A golden opportunity will more than likely present itself in the nest offseason when the Bengals will be odds on to secure a top 2 draft pick. Is it time to hire a quality general manager who can work without interference from ownership, attract pro bowl quality free agents, make intelligent trades, and maybe even bring a change of luck with a healthy first round draft pick? To finally be successful and win a playoff game, surely that is the way we must go. Andrew, Gold Coast, Australia
ANDREW: I appreciate the question, but I respectfully disagree with the premise. To say this team hasn’t been successful for three decades overlooks too many facts. Ask fans in Miami, Cleveland, Tennessee, Detroit, Washington, D.C., among others, if the Marvin Lewis Era was successful and you’ll get a much different answer.
Seven play-off appearances, five consecutive post-season trips, four division titles. Successful, yes. The ultimate? No.
Now, do you and everyone else want more? Of course. Absolutely. Need that post-season win. They know that. We know that. Everyone knows that. But I would argue the current structure has yielded quality teams and successful seasons. Yes, some of the post-season trips ended poorly: 2009, 2012 and 2013. And some were affected by injuries to quarterbacks like ’05 and ’15, Jeremy Hill notwithstanding. If you want to break down each of those seven play-off losses, I don’t think front office structure correlates. They had the talent to get there.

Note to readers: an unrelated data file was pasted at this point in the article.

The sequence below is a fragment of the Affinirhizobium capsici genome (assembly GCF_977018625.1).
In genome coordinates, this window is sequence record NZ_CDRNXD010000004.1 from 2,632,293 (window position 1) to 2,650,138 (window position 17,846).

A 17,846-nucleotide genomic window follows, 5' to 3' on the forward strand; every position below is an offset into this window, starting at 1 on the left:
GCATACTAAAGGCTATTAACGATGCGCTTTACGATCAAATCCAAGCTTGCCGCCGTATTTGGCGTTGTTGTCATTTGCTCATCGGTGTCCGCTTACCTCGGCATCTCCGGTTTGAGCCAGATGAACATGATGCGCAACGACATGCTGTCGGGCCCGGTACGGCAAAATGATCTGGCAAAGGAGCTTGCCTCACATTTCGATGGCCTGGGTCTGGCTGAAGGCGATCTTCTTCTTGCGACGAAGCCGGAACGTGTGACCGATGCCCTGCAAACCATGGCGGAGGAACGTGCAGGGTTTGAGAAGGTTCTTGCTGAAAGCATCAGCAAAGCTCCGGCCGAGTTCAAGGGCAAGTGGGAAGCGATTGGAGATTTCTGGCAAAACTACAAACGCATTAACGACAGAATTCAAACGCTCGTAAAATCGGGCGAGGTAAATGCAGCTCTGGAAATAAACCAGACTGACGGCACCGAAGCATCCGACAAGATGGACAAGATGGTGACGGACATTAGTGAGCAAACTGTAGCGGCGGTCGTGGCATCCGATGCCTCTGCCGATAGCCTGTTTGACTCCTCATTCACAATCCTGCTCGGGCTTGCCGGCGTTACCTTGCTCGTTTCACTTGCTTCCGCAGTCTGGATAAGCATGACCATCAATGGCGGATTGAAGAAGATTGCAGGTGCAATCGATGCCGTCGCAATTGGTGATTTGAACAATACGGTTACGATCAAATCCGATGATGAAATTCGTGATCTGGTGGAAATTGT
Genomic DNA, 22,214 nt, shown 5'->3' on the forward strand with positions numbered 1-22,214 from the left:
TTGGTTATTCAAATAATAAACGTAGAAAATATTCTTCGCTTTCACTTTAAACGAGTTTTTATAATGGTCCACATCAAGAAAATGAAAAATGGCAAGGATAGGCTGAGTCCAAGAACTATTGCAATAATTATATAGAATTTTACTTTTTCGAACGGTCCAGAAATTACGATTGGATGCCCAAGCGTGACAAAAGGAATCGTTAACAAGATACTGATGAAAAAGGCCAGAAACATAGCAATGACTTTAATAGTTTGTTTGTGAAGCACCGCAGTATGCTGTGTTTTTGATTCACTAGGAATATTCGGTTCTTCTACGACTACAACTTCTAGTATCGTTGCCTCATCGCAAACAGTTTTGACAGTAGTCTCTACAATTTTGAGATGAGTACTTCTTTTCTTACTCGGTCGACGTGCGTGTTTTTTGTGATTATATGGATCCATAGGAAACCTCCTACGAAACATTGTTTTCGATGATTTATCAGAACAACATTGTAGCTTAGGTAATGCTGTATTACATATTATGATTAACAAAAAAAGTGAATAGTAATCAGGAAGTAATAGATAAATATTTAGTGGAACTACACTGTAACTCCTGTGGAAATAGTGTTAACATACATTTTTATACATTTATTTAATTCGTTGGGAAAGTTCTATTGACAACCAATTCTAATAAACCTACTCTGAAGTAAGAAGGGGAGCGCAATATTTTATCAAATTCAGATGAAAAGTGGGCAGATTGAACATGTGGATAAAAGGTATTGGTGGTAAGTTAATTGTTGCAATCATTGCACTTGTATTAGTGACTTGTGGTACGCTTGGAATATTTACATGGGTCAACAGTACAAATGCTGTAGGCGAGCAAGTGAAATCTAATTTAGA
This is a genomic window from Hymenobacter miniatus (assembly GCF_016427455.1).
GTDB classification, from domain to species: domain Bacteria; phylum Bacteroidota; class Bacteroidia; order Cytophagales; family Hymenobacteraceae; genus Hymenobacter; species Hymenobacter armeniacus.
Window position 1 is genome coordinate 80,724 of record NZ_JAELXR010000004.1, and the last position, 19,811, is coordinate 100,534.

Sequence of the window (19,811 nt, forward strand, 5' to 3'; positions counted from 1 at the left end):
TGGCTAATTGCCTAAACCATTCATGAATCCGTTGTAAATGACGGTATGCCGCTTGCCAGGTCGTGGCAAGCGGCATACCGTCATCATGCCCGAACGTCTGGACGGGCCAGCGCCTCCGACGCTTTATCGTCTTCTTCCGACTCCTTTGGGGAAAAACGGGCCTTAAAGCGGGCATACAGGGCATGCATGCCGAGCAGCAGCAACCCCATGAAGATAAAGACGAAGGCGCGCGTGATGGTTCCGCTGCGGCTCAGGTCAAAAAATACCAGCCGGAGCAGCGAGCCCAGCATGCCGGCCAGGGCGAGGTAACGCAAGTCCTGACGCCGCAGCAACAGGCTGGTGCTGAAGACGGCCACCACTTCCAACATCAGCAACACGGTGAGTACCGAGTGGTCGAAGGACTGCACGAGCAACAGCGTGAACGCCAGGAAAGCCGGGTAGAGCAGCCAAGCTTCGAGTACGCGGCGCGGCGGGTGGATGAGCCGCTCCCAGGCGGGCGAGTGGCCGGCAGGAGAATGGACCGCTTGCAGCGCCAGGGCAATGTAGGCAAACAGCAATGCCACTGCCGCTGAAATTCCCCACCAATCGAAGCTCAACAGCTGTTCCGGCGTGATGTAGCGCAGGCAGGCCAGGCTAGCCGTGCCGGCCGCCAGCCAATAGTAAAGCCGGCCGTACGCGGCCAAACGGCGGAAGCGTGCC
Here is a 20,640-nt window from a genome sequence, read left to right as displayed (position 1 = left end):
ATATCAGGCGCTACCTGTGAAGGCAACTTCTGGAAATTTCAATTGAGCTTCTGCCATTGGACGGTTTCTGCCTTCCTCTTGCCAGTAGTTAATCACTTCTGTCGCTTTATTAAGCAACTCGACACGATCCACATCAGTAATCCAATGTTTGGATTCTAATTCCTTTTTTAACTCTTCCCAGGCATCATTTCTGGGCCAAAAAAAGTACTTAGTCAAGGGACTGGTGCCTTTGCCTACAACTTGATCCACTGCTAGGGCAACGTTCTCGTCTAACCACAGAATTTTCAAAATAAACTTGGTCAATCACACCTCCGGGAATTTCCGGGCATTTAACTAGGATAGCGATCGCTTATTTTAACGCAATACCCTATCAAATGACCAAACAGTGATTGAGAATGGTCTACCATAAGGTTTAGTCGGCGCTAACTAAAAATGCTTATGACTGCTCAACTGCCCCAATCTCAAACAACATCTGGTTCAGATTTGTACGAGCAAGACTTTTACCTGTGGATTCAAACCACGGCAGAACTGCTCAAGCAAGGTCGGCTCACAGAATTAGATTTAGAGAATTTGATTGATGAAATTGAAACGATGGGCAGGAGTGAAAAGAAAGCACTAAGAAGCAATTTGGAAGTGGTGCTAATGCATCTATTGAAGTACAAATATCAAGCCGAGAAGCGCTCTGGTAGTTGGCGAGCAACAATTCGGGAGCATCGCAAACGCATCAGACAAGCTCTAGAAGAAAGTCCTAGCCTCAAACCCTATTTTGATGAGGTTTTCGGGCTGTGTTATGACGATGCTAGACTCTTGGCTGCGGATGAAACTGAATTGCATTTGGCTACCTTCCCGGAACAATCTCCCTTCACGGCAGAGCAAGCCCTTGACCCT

Look, you’re right. Until you’re hoisting the Lombardi Trophy, everyone is subject to criticism and looking at how they can do their job better. But I would also suggest that it’s hard to argue this “front office structure” hasn’t yielded quality rosters with talent highly regarded around the league. Until recently it has, when injuries and some struggles with high picks have dogged them the past few seasons.